James O. Born, the coolest writer/cop on the planet, has surpassed himself with his first installment of “Literature and Lead,” an exposé into the mind of a writer with a few frustrations under his skin. The link to Naked Authors can be found here.
To view the video without an explanation, try this link.
Ahh, the life of a creative gunslinger.
Filed under: Bill Cameron, Brett Battles, Dave White, Derek Nikitas, Gregg Olsen, Jason Pinter, JT Ellison, Killer Year Founders, Killer Year Members, KillerYear Friends, KillerYear.com, Marc Lecard, Marcus Sakey, Patry Francis, Robert Gregory Browne, Sean Chercover, Toni McGee Causey | Tags: anthologies, Killer Year, Lee Child
Some of the early reviews are coming in for the anthology, and we’re thrilled to share them here.
From Library Journal:
Well worth a look…
“Why writers who deal with the dark side of human nature are among the most collegial is a mystery in itself. What is not in doubt, though, is the quality of this collection resulting from that collegiality, with 13 of its 16 stories by writers who published their first novels in 2007 and were mentored by established authors under the auspices of the International Thriller Writers organization. Some of these stories—which, as editor Child notes, are ‘far, far harder to write than novels’—push the edge of the genre and snag the memory, among them Marcus Sakey’s exploration of love and the difference between wanting and needing in ‘Gravity and Need.’ Sean Chercover’s Chicago P.I. Ray Dudgeon keeps a case from going south, Gregg Olsen gives a final twist to his tale of a true crime writer, and Jason Pinter shows how things can go inexorably wrong in an instant. The mentors’ introductions to these stories, plus brief biographies at the end, should entice readers to longer works by these promising new authors. Even amid a recent rash of anthologies in the genre, this one is well worth a look.”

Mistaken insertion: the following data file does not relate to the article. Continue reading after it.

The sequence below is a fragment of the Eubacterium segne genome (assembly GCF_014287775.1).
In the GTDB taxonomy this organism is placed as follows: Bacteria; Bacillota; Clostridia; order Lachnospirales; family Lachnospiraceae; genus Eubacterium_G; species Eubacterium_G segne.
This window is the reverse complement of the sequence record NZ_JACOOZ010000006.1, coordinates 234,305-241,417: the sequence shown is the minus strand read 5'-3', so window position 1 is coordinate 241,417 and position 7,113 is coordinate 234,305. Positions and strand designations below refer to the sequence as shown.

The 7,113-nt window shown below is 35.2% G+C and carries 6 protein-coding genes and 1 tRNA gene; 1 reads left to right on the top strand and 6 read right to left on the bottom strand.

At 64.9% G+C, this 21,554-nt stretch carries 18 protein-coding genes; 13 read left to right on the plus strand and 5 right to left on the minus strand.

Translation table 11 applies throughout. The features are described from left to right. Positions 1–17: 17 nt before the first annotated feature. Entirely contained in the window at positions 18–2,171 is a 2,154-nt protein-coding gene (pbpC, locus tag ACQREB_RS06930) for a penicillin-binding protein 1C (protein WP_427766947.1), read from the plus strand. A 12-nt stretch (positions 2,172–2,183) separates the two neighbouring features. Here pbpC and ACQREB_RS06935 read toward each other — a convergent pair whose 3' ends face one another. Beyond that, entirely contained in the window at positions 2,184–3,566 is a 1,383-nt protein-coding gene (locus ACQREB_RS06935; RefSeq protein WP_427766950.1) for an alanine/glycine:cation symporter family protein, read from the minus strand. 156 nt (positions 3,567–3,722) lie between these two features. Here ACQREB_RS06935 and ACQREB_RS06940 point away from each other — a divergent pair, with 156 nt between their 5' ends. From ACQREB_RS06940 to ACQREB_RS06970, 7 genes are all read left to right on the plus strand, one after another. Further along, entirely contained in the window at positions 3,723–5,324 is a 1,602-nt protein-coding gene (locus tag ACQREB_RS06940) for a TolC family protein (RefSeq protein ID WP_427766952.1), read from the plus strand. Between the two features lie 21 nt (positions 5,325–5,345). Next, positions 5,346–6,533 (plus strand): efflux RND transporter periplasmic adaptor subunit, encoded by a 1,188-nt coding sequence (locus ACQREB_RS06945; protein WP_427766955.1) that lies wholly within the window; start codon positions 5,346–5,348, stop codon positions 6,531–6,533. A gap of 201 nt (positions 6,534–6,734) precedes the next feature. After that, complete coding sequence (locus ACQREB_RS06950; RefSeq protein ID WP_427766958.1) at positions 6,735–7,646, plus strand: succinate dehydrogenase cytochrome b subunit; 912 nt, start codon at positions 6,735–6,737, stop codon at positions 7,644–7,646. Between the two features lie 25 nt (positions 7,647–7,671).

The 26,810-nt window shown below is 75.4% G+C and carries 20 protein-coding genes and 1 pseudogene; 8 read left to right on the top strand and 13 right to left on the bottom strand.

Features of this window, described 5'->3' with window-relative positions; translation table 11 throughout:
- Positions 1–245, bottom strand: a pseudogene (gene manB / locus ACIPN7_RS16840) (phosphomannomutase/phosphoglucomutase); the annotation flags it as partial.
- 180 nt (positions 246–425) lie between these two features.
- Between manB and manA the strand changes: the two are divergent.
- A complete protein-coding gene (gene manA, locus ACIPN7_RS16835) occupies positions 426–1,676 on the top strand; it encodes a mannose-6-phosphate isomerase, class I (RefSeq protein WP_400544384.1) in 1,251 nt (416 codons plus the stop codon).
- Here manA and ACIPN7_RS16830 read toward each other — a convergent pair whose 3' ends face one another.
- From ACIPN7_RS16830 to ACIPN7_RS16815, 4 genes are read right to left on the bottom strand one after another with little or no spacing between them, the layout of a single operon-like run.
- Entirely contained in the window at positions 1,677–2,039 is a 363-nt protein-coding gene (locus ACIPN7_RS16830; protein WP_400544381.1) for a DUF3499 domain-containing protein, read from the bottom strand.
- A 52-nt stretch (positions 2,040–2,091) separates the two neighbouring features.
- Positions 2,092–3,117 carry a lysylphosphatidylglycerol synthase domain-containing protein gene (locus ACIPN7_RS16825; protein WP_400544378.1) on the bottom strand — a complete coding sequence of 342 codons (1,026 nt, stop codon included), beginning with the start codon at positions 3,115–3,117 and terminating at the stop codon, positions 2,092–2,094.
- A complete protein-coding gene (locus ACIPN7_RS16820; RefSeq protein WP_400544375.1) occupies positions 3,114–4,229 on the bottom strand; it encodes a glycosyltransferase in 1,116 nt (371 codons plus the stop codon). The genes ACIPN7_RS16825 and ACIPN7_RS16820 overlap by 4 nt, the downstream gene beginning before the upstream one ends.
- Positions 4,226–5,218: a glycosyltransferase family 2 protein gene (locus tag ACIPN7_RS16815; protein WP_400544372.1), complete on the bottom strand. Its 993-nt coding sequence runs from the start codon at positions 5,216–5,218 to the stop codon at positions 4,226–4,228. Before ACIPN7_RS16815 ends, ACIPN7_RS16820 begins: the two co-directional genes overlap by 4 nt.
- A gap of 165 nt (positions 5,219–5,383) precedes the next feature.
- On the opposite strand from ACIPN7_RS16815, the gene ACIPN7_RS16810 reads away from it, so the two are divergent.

From Kirkus Reviews…
Sixteen shades of noir, all interesting, some compelling.
Three of Child’s contributors—Ken Bruen, Allison Brennan and Duane Swierczynski—are seasoned pros, but the collection’s gems come from the 13 members of the younger set. Derek Nikitas’s “Runaway,” for instance, is a superbly ambiguous chiller about an adolescent girl who may or may not be a real runaway, or for that matter real. In Toni McGee Causey’s artfully composed “A Failure to Communicate” introduces the indomitable and irresistible Bobbie Faye Sumrall, a steel magnolia whose steel will cause three lowlifes to rue the day they took her hostage. “Perfect Gentleman” by Brett Battles and “Bottom Deal” by Robert Gregory Browne are both lean and taut, expertly crafted in the good old hard-boiled tradition. In Marc Lecard’s sly “Teardown,” a hapless loser arrives in the wrong place at what turns out to be exactly the right time. Gregg Olson’s autobiographical “Crime of My Life” features a surprise ending that actually surprises. The quality is less consistent among the other entries, but, remarkably for a collection this ample, there’s no sign of a clinker.
An anthology so worthwhile that it comes within an eyelash of deserving the hyperbole Child (Bad Luck and Trouble, 2007, etc.) heaps on it in his introduction.
From Publishers Weekly…